Now, create feature file in the ‘Features’ folder with the name of “MyTest.feature” – Process is similar to creating a folder

Automation Testing Using Cucumber with Selenium

Note: You may need to install the Cucumber Eclipse Plugin for this to work.Goto — Helps->Install New Software->copy paste the link http://cucumber.github.io/cucumber-eclipse/update-site/ and install

Step 4) Write scenarios.

Below lines are written in ‘MyTest.feature’ file using the Gherkin language as shown below:

Feature: Reset functionality on login page of Application Scenario: Verification of Reset button Given Open the Firefox and launch the application When Enter the Username and Password Then Reset the credential

Code Explanation

Line 1) In this line we write business functionality.

Line 2) In this line we write a scenario to test.

Line 3) In this line we define the precondition.

Line 4) In this line we define the action we need to perform.

Line 4) In this line we define the expected outcome or result.

Step 5) Writing selenium testrunner script for Selenium Cucumber framework design

Here we create ‘TestRunner’ package and then ‘Runner.java’ class file under it.

package TestRunner; import org.junit.runner.RunWith; import cucumber.api.CucumberOptions; import cucumber.api.junit.Cucumber; @RunWith(Cucumber.class) @CucumberOptions(features="Features",glue={"StepDefinition"}) public class Runner { }

In the above Cucumber Java example code, we run the cucumber test by using the following annotations:

@RunWith() annotation tells about the test runner class to start executing our tests.

@CucmberOptions() annotation is used to set some properties for our cucumber test like feature file, step definition, etc.

Screenshot of the TestRunner file.

Automation Testing Using Cucumber with Selenium

Step 6) Creating Step Definition script.

Now here we create ‘StepDefinition’ package and then ‘Steps.java’ script file under it. Here we actually write a selenium script to carry out the test under Cucumber methods.

package StepDefinition; import cucumber.api.java.en.Given; import cucumber.api.java.en.Then; import cucumber.api.java.en.When; public class Steps { @Given("^Open the Firefox and launch the application$") public void open_the_Firefox_and_launch_the_application() throws Throwable { System.out.println("This Step open the Firefox and launch the application."); } @When("^Enter the Username and Password$") public void enter_the_Username_and_Password() throws Throwable { System.out.println("This step enter the Username and Password on the login page."); } @Then("^Reset the credential$") public void Reset_the_credential() throws Throwable { System.out.println("This step click on the Reset button."); } }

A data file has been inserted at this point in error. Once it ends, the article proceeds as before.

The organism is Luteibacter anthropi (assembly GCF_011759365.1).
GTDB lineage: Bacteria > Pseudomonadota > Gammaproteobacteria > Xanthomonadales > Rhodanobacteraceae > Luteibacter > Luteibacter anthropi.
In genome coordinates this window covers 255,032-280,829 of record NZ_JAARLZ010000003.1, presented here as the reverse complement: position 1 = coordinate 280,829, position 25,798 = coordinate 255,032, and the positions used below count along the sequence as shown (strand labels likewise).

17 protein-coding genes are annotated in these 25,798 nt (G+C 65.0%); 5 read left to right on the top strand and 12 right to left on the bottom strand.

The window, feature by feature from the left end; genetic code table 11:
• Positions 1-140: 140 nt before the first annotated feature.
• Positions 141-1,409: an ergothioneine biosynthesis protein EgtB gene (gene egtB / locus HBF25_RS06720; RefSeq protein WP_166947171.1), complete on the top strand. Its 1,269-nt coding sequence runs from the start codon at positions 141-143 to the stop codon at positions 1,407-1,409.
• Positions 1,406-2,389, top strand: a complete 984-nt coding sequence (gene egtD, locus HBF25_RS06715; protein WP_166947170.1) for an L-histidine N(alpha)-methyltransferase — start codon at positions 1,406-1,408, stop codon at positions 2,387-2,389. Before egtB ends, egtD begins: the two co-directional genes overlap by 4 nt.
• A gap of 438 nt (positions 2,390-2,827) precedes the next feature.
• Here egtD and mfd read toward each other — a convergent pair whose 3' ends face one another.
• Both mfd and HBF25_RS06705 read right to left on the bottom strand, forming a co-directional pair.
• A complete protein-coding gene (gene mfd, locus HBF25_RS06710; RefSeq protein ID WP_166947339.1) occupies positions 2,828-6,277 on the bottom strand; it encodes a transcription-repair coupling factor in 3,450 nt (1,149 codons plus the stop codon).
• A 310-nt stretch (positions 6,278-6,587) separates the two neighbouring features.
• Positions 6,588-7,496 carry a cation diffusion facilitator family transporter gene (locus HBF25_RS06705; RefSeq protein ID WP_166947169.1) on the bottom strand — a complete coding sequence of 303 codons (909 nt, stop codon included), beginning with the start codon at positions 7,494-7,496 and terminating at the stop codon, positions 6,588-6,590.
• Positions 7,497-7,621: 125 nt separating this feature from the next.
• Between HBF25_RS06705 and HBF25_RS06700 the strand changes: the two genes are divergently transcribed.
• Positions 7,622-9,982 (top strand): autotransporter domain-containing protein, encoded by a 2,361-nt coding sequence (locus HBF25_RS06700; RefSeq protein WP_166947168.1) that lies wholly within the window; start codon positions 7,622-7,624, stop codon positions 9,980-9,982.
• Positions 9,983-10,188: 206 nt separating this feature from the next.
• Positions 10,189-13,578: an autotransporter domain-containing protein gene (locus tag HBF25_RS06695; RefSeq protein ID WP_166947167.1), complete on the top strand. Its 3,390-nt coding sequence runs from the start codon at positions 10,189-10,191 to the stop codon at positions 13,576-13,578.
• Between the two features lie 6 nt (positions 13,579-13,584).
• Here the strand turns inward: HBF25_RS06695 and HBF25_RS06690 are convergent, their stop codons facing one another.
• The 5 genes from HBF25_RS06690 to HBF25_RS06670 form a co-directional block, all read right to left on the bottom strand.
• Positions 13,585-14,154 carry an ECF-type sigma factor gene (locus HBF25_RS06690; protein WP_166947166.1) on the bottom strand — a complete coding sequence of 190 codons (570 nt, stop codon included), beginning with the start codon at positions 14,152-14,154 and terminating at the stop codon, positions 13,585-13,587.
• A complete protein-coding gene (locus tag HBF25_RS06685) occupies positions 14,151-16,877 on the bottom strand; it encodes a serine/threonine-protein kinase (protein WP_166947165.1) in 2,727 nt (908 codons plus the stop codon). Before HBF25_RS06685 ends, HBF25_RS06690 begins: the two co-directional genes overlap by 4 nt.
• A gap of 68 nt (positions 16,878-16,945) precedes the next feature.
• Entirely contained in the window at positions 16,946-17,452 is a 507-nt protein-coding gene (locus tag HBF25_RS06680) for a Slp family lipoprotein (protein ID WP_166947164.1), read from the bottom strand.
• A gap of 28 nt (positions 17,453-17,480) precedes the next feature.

In the above code, the class is created with the name ‘Steps.’ Cucumber annotation is used to map with feature file. Each annotation method is defined:

@Given annotation define method to open firefox and launch the application

@When annotation define method to enter the username and password

@Then annotation define method to reset the credential

Under each method, we are only printing a message.

Below is the screenshot of the ‘Steps.java’ script and project tree, how it looks like.

Automation Testing Using Cucumber with Selenium

Note: Step definition is nothing but the steps you want to perform under this cucumber method.

Step 7) Executing the Script.

The user can execute this script from Test runner script, i.e. ‘Runner.java’ as shown in below screenshot.

Automation Testing Using Cucumber with Selenium

Step 8) Analyze the output.

On executing the ‘Runner.java’ script, it displays the text on the console. It is the same text defined in ‘Steps.java’ script.

Automation Testing Using Cucumber with Selenium

Scenario 2: Enter login Credential and reset the value.

Here we will just enter Credential on Guru99 demo login page and reset the value

For Scenario 2 we need to update only ‘Steps.java’ script. Here we actually write the selenium script as shown below steps. First, we need to add Selenium jar file to this project.

Automation Testing Using Cucumber with Selenium

Step 1) Here we update the ‘Steps.java’ script as shown in the below code and screenshot.

package StepDefinition; import org.openqa.selenium.By; import org.openqa.selenium.WebDriver; import org.openqa.selenium.firefox.FirefoxDriver; import cucumber.api.java.en.Given; import cucumber.api.java.en.Then; import cucumber.api.java.en.When; public class Steps { WebDriver driver; @Given("^Open the Firefox and launch the application$") public void open_the_Firefox_and_launch_the_application() throws Throwable { System.setProperty("webdriver.gecko.driver", "E://Selenium//Selenium_Jars//geckodriver.exe"); driver= new FirefoxDriver(); driver.manage().window().maximize(); driver.get("http://demo.guru99.com/v4"); } @When("^Enter the Username and Password$") public void enter_the_Username_and_Password() throws Throwable { driver.findElement(By.name("uid")).sendKeys("username12"); driver.findElement(By.name("password")).sendKeys("password12"); } @Then("^Reset the credential$") public void Reset_the_credential() throws Throwable { driver.findElement(By.name("btnReset")).click(); } }